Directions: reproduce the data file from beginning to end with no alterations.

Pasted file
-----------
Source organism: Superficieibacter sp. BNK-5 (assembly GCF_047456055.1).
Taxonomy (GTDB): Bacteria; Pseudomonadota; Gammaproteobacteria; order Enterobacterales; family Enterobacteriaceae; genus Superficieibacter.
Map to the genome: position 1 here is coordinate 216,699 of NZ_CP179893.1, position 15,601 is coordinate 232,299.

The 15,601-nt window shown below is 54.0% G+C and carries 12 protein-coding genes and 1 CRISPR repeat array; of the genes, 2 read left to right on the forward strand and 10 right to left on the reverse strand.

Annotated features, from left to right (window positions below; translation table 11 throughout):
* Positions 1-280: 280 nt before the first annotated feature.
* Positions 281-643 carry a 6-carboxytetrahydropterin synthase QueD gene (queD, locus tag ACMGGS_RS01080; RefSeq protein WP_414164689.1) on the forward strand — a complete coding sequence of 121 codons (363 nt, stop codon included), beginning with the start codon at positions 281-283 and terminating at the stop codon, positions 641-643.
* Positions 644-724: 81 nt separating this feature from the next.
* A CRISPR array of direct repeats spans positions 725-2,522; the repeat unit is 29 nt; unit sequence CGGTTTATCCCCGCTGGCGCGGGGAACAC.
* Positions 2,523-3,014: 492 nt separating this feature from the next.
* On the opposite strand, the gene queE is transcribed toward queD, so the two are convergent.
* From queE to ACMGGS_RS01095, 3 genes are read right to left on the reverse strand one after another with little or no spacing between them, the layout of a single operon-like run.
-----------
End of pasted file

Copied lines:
Source organism: Superficieibacter sp. BNK-5 (assembly GCF_047456055.1).
Taxonomy (GTDB): Bacteria; Pseudomonadota; Gammaproteobacteria; order Enterobacterales; family Enterobacteriaceae; genus Superficieibacter.
Map to the genome: position 1 here is coordinate 216,699 of NZ_CP179893.1, position 15,601 is coordinate 232,299.

The 15,601-nt window shown below is 54.0% G+C and carries 12 protein-coding genes and 1 CRISPR repeat array; of the genes, 2 read left to right on the forward strand and 10 right to left on the reverse strand.

Annotated features, from left to right (window positions below; translation table 11 throughout):
* Positions 1-280: 280 nt before the first annotated feature.
* Positions 281-643 carry a 6-carboxytetrahydropterin synthase QueD gene (queD, locus tag ACMGGS_RS01080; RefSeq protein WP_414164689.1) on the forward strand — a complete coding sequence of 121 codons (363 nt, stop codon included), beginning with the start codon at positions 281-283 and terminating at the stop codon, positions 641-643.
* Positions 644-724: 81 nt separating this feature from the next.
* A CRISPR array of direct repeats spans positions 725-2,522; the repeat unit is 29 nt; unit sequence CGGTTTATCCCCGCTGGCGCGGGGAACAC.
* Positions 2,523-3,014: 492 nt separating this feature from the next.
* On the opposite strand, the gene queE is transcribed toward queD, so the two are convergent.
* From queE to ACMGGS_RS01095, 3 genes are read right to left on the reverse strand one after another with little or no spacing between them, the layout of a single operon-like run.